Juliet Marie Taylor

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Parkinson's disease (PD) is a complex disease, with genetics and environment contributing to the disease onset. Recent studies of causative PD genes have confirmed the involvement of cellular mechanisms engaged in mitochondrial and UPS dysfunction, oxidative stress and apoptosis in the progressive degeneration of the dopaminergic neurons in PD. In addition,(More)
Parkin Co-Regulated Gene (PACRG) is a novel gene that is oriented in a head-to-head array with parkin, and expression of the two genes is regulated by a shared bi-directional promoter. Mutations in parkin are the most common cause of early-onset autosomal recessive Parkinson's disease, however the function of PACRG and potential role in the pathogenesis of(More)
Mutations in parkin are a common cause of early-onset autosomal recessive Parkinson's disease. Parkin Co-Regulated Gene (PACRG) is a novel gene that was discovered because of its close genetic proximity to parkin and the two genes were subsequently demonstrated to be regulated by a bi-directional promoter. However the role of PACRG has not been well(More)
Alzheimer's disease (AD) is a progressive neurodegenerative disease and the most common cause of dementia. Deposition of amyloid-β (Aβ) remains a hallmark feature of the disease, yet the precise mechanism(s) by which this peptide induces neurotoxicity remain unknown. Neuroinflammation has long been implicated in AD pathology, yet its contribution to disease(More)
A neuro-inflammatory response has been implicated in human patients and animal models of Alzheimer's disease (AD). Type-1 interferons are pleiotropic cytokines involved in the initiation and regulation of the pro-inflammatory response; however, their role in AD is unknown. This study investigated the contribution of type-1 IFN signaling in the(More)
We have previously identified an increased susceptibility of glutathione peroxidase-1 (Gpx1)-/- mice to neuronal apoptosis following mid-cerebral artery (MCA) occlusion. This study was designed to elucidate the mechanisms involved in elevated neuronal cell death arising from an altered endogenous oxidant state. This was addressed in both an in vitro and in(More)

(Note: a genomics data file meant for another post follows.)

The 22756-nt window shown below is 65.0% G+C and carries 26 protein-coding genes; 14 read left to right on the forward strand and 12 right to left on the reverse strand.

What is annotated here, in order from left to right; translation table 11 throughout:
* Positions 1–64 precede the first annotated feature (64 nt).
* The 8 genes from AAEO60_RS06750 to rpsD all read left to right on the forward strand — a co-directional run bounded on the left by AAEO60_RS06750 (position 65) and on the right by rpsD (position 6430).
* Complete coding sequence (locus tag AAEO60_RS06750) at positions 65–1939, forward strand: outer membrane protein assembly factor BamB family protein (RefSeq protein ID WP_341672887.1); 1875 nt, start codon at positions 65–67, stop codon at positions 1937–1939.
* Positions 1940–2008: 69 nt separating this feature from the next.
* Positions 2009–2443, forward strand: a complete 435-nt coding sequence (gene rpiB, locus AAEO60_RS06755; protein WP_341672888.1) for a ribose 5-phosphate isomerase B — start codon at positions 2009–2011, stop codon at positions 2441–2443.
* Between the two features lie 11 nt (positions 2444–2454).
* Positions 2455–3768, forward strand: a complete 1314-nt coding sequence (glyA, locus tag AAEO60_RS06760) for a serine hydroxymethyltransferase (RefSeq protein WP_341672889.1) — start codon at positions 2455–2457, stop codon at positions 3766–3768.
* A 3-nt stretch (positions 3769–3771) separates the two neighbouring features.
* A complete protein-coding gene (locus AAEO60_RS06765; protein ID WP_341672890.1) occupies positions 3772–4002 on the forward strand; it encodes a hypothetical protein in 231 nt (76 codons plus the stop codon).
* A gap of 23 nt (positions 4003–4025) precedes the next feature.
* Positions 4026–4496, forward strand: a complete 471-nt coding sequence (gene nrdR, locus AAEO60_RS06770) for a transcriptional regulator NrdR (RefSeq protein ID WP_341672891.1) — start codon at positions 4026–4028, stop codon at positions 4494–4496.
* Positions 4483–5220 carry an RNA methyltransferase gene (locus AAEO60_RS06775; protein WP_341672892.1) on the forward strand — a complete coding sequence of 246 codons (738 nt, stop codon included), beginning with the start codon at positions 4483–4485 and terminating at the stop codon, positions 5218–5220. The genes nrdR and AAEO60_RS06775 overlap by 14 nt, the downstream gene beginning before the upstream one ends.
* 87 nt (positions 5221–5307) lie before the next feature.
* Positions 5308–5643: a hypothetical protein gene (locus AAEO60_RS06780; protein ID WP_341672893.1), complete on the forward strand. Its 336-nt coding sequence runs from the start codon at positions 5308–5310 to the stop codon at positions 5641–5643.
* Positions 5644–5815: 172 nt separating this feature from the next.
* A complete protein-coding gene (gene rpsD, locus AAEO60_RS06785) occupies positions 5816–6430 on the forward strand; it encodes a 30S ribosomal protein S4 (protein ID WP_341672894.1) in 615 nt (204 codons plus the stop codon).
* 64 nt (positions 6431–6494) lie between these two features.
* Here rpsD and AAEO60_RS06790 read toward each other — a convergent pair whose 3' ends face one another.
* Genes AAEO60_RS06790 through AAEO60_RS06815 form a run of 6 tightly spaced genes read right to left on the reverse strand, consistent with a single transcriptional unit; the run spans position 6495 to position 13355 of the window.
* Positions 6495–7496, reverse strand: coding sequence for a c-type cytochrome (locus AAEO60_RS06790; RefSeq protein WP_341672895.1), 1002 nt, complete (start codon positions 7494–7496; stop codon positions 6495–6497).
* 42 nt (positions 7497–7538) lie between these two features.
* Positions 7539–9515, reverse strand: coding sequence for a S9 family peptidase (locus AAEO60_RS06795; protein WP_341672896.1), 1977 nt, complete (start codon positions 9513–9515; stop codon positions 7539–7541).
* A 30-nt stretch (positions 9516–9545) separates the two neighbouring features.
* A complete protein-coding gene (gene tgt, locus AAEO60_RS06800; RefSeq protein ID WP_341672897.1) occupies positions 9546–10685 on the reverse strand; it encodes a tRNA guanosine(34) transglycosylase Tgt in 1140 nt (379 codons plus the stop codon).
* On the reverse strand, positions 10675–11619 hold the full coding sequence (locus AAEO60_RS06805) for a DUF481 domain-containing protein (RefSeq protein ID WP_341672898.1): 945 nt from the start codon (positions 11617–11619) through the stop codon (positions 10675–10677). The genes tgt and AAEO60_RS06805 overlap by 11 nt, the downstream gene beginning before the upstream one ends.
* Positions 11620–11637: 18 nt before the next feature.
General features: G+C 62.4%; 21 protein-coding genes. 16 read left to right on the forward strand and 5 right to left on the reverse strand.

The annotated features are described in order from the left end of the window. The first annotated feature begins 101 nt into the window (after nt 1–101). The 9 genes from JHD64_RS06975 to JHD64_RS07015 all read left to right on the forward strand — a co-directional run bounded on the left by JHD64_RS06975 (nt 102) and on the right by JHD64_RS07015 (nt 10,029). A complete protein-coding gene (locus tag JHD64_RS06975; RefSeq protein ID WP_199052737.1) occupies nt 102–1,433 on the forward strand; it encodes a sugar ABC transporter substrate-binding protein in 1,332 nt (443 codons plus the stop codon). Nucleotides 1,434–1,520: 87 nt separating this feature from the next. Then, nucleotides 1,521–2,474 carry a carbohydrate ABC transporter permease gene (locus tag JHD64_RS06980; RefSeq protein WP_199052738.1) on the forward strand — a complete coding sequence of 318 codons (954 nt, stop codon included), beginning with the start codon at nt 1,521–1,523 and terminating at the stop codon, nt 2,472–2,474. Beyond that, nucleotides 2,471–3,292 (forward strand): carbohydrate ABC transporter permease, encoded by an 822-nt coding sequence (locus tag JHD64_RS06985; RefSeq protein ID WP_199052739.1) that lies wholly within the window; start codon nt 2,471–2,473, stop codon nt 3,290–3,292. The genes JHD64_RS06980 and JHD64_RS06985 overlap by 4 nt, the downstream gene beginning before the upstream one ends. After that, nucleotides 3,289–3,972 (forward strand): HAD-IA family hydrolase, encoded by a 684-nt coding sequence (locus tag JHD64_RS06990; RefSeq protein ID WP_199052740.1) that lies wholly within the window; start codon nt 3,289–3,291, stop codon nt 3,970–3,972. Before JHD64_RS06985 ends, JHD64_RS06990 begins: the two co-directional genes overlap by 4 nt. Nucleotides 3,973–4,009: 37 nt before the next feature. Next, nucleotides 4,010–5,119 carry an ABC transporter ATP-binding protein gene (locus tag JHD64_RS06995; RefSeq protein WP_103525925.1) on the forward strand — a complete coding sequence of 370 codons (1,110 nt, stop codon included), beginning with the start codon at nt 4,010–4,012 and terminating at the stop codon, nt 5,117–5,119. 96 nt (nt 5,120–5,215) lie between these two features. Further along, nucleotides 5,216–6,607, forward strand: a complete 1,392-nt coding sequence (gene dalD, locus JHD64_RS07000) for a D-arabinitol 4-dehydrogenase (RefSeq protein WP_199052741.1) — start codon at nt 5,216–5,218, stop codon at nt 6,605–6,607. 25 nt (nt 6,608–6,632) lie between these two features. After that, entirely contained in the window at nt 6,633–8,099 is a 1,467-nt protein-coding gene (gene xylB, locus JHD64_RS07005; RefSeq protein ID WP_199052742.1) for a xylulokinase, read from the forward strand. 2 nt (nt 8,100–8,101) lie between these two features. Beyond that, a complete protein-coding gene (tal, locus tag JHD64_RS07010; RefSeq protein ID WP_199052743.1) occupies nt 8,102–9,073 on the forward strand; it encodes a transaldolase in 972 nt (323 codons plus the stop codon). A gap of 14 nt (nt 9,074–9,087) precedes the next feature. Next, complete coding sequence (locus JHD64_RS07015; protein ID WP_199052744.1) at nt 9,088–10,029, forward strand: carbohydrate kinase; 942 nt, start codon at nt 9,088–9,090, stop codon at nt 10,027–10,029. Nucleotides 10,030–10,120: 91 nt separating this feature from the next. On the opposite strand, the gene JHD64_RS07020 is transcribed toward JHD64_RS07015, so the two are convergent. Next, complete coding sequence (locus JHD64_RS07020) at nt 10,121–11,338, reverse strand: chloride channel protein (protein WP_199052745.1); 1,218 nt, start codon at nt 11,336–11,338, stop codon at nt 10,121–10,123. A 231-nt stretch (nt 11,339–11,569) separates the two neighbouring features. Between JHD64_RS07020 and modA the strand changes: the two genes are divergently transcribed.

Neuro-inflammation has long been implicated as a contributor to the progression of Alzheimer’s disease in both humans and animal models. Type-1 interferons (IFNs) are pleiotropic cytokines critical in mediating the innate immune pro-inflammatory response. The production of type-1 IFNs following pathogen detection is, in part, through the activation of the(More)
Type-1 interferons (IFNs) are pleiotropic cytokines that signal through the type-1 IFN receptor (IFNAR1). Recent literature has implicated the type-1 IFNs in disorders of the CNS. In this study, we have investigated the role of type-1 IFNs in neuroinflammation following traumatic brain injury (TBI). Using a controlled cortical impact model, TBI was induced(More)
Hypoxic-ischaemic injuries such as stroke and traumatic brain injury exhibit features of a distinct neuro-inflammatory response in the hours and days post-injury. Microglial activation, elevated pro-inflammatory cytokines and macrophage infiltration contribute to core tissue damage and contribute to secondary injury within a region termed the penumbra.(More)
Parkin Co-Regulated Gene (PACRG) is a gene that shares a bi-directional promoter with the Parkinson's disease associated gene parkin. The functional role of PACRG is not well understood, although the gene has been associated with parkinsonian syndromes and more recently with eukaryotic cilia and flagella. We investigated the expression of Pacrg in the mouse(More)